Tangled bronze hair tumbled over my head, falling across the tattered atlas as I traced the route we had travelled that day.
Dad leaned over my shoulder watching my yellow highlighter follow the lines of I-5 from Bellingham to Seattle, then west onto I-90 across Washington, the Idaho panhandle and finally into Missoula, Montana. Each night my father supervised while I marked our travels, alternating days with fluorescent green and yellow markers.
Our journey would last six weeks and take us through ten states and two countries, visiting scattered relatives along the way. The next two days would be spent here in Missoula with my mother’s youngest sister, her husband and infant daughter.
The following morning my father and I woke early and watched the sun grow large above the distant hills, promising another day of sweltering heat. For this girl, whose entire twelve years had been spent in Alaska, the heat was nearly unbearable. I chugged a glass of lemonade while dad sipped his morning 7-Up, a drink I could never quite acquire the taste for. We sat mostly in silence, though not uncomfortable, taking in the sights and sounds of daybreak.
I was elated to be in Montana, the American West. For me it was reminiscent of the Sunday afternoon Westerns that my dad loved to watch. Life seemed limitless here and though impatient to view what the rest of the road held for us, I was content with Missoula that day. Here was the very place where men and women broke their backs and shed their blood for a chance to make a new life. For centuries Native Americans existed in this land in a unique balance with the earth. And here is where they were pushed into near obsolescence. Even as a young girl I could feel the sorrow and the gravity of our nation’s legacy and somehow it felt good to let it wash over and shape me.
But I sensed that my father wanted to be elsewhere. Possibly, he wished he was following one of the many boulder-strewn streams to its source in the mountains behind us. Though he never said as much, I suspected that he would have been a mountain-man in another life. A sidekick to Liver-Eating Johnson or Jedediah Smith, hunting and trapping his way through lonely places, never before touched by man, in a life sans wife, children and the 20th century.
My baby pictures show me in the arms of a six-foot shaggy-haired man with a full bushy black beard, a man who could have stepped out of the Rockies a hundred years prior without turning a head. That same man sat beside me now, clean-shaven and short-haired with a small patch of thinning hair at the crown of his head, his makeover a result of a conversion to my mother’s dogmatic religion several years back. Conversion to a faith that required him to look clean-cut and mainstream.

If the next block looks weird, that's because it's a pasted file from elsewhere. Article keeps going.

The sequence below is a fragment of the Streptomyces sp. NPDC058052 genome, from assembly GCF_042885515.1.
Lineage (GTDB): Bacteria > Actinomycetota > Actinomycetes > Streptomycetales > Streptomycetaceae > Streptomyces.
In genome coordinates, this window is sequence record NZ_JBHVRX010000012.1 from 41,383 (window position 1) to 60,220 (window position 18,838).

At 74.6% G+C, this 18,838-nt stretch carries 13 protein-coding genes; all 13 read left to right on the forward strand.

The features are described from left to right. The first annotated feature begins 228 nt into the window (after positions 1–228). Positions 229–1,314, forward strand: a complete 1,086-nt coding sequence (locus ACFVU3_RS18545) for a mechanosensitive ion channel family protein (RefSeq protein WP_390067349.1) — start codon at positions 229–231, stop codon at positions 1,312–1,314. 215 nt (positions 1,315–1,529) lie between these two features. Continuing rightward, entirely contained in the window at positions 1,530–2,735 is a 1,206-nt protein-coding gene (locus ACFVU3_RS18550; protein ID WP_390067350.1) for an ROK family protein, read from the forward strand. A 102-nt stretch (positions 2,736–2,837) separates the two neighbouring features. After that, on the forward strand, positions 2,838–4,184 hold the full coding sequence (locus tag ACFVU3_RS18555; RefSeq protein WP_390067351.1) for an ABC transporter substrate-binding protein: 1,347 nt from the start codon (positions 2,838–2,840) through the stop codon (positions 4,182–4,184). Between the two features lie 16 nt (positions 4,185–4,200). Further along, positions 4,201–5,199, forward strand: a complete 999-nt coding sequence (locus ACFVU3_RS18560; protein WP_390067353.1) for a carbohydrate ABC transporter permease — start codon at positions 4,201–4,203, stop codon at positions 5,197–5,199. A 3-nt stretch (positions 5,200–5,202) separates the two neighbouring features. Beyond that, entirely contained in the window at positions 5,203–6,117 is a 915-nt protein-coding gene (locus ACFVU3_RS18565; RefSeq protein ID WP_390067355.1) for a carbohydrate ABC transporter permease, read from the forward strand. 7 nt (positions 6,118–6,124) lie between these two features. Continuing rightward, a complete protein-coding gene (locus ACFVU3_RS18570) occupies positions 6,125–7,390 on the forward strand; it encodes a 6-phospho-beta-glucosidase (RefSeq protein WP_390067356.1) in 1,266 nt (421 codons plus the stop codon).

Missoula is a town for romantics and children who’ve not yet outgrown their imagination, creating the ideal stomping grounds for my father and me that day. Museums, historical buildings and wildlife rehab centers offered more than enough fuel for our minds and the day passed by as though blown by the prairie winds.
After dinner that evening, the whole lot of us headed out for ice cream at a small cafe overlooking the Clark Fork River. My mother and aunt doted on the baby while the men and I watched the water swirl and boil on its roller-coaster ride to the Pacific. The western sky faded into the flaming hues of sunset while the conversation faded into the rose-colored hues of memories. Old fishing stories were dredged up followed by adventures in hunting. I struggled to keep up with my rapidly melting sherbet as Dad related tales of stalking Dall sheep and elk; one of the few subjects of which he spoke openly.
I wanted answers to so many questions. Why had he given up hunting? What fulfilled him now and gave him happiness? Was he satisfied with his life? But I was just a kid. A kid who was at a loss for how to broach such questions with a man of so few words. Had I known that within ten years our relationship would be lost, as though drowned by the waters below, I would have found a way to ask.
Twenty-one years have passed since our days together in the shadow of the Bitterroots and I find myself driving through this town again with my own children and husband. Still a magical place for me I find Missoula downright haunting. The parched foothills still ring with the sounds of Flathead Indian drums if you know how to listen while the waters gurgle stories of dreams found and lost. My own past rises on a breeze and my ever-present ghosts of memories torment me once more.
I still have questions for my dad. I want to know why he joined a religion that he spent so many years vehemently opposed to, a religion with such strict policies that he is banned from speaking to three of his six children. I want to know why he couldn’t see that somewhere down the line one or two or three of his kids might feel differently about their mother’s faith. Why he couldn’t see that if we couldn’t have both parents we at least needed one. I want to know if it’s been worth it.
We’re through Missoula now, a bit north and west of the city where the Mission Mountains can be spotted on their steep ascent to the sky. I’m drawn to these mountains. To places so wild and untamed that life takes on new meanings. In another life I could envision myself strolling into the foothills and never looking back. I suppose I inherited this from my father and I wonder if he still shares this same desire.